Ambivalent sexism and the attribution of emotions to men and women

Gaunt, Ruth (2013) Ambivalent sexism and the attribution of emotions to men and women. International Review of Social Psychology, 26 (2). pp. 29-54. ISSN 0992-986X

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This research examined the effects of ambivalent sexist attitudes on the attribution of emotions to men and women in terms of the emotion valence and perceived humanness. In line with ambivalent sexism theory, Study 1 showed that hostile sexist men attributed less positive emotions to women, and benevolent sexist men attributed more positive emotions. Similarly, men's hostile attitudes toward men predicted the attribution of more negative and less positive emotions to men, with the reverse pattern for benevolent attitudes. Also as hypothesized, Study 2 showed that hostile sexism uniquely predicted less favourable attributions to career women, whereas benevolent sexism predicted more favourable attributions to housewives. Finally, although there was no evidence for infrahumanization on the part of hostile sexists, findings from Study 2 revealed the infrahumanization of housewives. The implications for ambivalent sexism theory and for gender infrahumanization are discussed.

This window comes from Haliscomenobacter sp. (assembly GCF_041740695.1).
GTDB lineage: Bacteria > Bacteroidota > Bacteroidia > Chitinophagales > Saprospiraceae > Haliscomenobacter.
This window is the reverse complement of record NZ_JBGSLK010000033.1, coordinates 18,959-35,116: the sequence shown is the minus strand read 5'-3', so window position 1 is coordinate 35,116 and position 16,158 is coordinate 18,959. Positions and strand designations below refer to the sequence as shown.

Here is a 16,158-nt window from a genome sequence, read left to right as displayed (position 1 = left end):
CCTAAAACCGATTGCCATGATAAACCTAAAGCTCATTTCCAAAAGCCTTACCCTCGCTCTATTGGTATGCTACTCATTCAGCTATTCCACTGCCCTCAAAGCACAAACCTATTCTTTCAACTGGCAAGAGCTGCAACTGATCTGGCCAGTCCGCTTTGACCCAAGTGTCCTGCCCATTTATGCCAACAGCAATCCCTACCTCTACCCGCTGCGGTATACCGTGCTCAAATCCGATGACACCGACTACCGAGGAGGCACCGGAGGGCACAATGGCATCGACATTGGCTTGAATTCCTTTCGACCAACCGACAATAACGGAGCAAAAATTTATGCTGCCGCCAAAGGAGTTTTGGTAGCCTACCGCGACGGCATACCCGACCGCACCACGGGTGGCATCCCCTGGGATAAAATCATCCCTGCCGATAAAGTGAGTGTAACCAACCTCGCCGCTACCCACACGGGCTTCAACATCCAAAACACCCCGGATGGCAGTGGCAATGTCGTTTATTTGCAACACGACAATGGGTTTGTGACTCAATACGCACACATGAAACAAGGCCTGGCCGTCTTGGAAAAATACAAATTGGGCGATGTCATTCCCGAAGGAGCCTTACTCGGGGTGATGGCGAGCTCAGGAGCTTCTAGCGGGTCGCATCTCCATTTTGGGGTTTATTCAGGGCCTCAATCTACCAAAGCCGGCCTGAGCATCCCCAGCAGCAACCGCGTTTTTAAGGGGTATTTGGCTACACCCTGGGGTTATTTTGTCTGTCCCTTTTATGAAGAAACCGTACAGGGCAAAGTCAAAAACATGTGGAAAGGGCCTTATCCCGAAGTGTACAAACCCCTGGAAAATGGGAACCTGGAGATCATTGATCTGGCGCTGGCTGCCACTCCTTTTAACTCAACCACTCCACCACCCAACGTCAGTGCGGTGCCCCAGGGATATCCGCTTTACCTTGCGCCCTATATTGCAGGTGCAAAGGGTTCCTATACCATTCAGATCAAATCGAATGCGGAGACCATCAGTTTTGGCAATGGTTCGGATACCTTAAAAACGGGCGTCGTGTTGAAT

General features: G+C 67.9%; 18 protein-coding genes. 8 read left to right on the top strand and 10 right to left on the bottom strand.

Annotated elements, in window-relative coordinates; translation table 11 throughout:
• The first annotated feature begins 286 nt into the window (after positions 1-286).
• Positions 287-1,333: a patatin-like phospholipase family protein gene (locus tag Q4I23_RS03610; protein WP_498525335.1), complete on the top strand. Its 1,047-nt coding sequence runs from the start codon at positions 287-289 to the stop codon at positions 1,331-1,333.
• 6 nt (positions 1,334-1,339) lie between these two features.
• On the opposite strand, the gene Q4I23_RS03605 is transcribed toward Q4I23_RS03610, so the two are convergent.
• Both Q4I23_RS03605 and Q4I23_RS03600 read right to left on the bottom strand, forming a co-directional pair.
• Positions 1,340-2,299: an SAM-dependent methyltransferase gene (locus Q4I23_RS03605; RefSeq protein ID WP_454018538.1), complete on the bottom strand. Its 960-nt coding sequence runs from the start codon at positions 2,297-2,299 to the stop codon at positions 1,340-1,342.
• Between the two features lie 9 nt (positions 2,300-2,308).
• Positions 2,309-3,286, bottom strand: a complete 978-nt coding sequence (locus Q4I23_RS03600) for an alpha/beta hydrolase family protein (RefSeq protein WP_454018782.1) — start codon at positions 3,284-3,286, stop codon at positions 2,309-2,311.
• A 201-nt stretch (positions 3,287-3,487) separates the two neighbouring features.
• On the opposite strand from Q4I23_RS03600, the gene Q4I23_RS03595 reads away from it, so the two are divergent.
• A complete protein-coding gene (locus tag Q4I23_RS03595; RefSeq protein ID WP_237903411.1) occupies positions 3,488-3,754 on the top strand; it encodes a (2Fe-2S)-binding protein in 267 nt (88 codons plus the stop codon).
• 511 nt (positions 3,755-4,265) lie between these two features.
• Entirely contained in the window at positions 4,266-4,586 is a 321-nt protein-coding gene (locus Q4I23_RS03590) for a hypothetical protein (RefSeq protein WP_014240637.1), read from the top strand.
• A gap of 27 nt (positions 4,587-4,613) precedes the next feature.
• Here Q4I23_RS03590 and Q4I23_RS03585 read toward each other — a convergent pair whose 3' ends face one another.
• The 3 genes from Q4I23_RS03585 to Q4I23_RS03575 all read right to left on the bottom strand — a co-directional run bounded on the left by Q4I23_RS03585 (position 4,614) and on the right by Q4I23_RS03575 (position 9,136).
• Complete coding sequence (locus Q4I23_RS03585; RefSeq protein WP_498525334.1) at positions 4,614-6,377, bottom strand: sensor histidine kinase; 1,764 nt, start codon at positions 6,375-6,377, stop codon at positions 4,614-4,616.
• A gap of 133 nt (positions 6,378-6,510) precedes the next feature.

Keywords:ambivalent sexism, infrahumanization, gender relations, emotion attribution
Subjects:C Biological Sciences > C880 Social Psychology
L Social studies > L320 Gender studies
Divisions:College of Social Science > School of Psychology
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ID Code:10683
Deposited On:08 Jul 2013 12:31

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